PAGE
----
June 2019

The Colors of the Sea: Find your happy place among the jubilant colors and smiling fish of Signore Coastal Art.

Author: Barry Kaufman

Walking up to Signore Coastal Art in Bluffton’s Promenade and seeing their beautifully crafted signature fish from the outside, schooling in a rainbow of colors along the gallery walls, is a bit like standing before a giant aquarium. Walking in is like diving headfirst into that aquarium, marveling at the kaleidoscope of vibrant fish and discovering exquisite happiness. That sense of euphoria is very much by design.

“Both of us are into happy. It sounds goofy … but we want the fish to make you smile when you come in here,” said Chris Signore, who owns the gallery with his wife Kadie. “It’s really satisfying when people get excited about the fish and say, ‘These make me happy.’”

Indeed, it’s hard not to be drawn in by the couple’s colorful creations, hanging seemingly everywhere, in schools that run along the walls of both the gallery’s rooms. Bedecked with carefully crafted metal fins, each fish is an act of collaborative creation. From their workshop in the back, the Signores cut metal, saw down reclaimed wood, and paint each piece by hand.

And each piece bears the unique style of each artist: look closely and you’ll see that Kadie’s fish exult in precise brush strokes, evoking sunlight sparkling through calm waters, while Chris’s streak back in impression of kinetic motion, mimicking the speed of a fish darting through the sea.

“We don’t have a set game plan for what a fish is going to look like,” Kadie said. “You know when it’s done, but you don’t know what it’s going to turn out to be.”

And do they have any favorites among their collection?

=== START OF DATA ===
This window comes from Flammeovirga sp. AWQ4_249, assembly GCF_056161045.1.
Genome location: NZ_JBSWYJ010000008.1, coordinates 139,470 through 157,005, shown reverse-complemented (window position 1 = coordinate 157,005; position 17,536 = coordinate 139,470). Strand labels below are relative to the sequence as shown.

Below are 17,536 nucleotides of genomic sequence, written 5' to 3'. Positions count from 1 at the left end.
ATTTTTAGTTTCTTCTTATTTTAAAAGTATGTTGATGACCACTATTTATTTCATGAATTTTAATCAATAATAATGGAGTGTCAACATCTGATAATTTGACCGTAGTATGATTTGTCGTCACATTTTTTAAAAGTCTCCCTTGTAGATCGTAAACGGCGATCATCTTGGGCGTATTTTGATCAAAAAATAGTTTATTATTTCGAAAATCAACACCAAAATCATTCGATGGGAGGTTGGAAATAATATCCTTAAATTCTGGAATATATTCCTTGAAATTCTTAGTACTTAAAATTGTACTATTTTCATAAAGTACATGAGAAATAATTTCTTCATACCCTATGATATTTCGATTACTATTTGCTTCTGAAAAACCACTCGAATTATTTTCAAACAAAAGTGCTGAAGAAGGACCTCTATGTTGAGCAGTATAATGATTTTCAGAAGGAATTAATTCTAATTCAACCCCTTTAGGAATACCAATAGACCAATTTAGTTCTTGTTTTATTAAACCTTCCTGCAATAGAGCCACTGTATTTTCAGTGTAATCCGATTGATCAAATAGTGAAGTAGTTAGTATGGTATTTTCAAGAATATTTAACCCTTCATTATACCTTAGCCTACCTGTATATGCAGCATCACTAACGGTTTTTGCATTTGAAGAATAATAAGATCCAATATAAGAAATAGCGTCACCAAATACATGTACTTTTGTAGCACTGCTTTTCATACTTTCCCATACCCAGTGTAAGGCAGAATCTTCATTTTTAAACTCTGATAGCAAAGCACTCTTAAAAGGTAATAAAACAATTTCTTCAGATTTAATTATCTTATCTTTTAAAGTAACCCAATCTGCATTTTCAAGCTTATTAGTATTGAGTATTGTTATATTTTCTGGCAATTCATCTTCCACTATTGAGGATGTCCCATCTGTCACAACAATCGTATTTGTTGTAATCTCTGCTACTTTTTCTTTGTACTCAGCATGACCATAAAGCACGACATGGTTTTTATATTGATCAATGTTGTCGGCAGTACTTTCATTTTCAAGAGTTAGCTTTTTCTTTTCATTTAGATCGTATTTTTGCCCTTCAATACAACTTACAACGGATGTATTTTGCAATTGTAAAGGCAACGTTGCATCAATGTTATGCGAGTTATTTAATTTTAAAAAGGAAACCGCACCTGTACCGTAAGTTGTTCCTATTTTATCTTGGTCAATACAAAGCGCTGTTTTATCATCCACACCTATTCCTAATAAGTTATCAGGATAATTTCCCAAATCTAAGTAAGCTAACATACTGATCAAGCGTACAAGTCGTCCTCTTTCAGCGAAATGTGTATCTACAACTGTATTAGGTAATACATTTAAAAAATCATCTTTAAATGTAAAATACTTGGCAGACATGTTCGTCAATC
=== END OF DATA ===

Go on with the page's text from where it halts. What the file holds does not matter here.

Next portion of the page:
“Each fish we make is our favorite. When we finish it, we can’t get over how much we love it. We take pictures, and then we make a new one, and that one is the best fish we’ve ever made,” Chris said.

Here and there, among the fish, you’ll find the couple’s departures from their signature fish. A long eel wriggles playfully by the entrance, crafted when Chris found himself with a broken staircase he couldn’t bear to part with. Jellyfish swarm on the wall with dangling metal and wood tentacles. Paintings hang on several walls, once again evoking the couple’s yin and yang outlook on art: Kadie’s serene impressionist beachscape and Chris’ dynamic painting of bait fish, schooling in a tight formation.

And, of course, the furniture. Made from the same reclaimed wood from which the couple sources their sculptures, these gorgeous coastal-inspired pieces carry a rustic charm imbued with authentic artistry. A grand table in the front room began its life as concrete forms, before the couple chipped away with sledgehammers and angle grinders to reveal the beautiful grain of the wood beneath. The result is a truly unique piece with a story to tell. And these stories are everywhere, told by end tables, corner cabinets and furniture throughout the gallery—stories of a dock washed up following Hurricane Matthew, rebuilt into an eye-catching coffee table (shaped like a fish, naturally). These stories illustrate how beauty is everywhere if you only care to look.

The sum effect of all of this—the vibrant, colorful fish, the original artwork, the handcrafted furniture, and the stories they tell—is a testament to this couple’s unbridled creativity. It’s about the colors of the sea. It’s about finding creativity. It’s about making forgotten things beautiful.

And it’s about happiness.

Visit signorecoastalart.com for more information.

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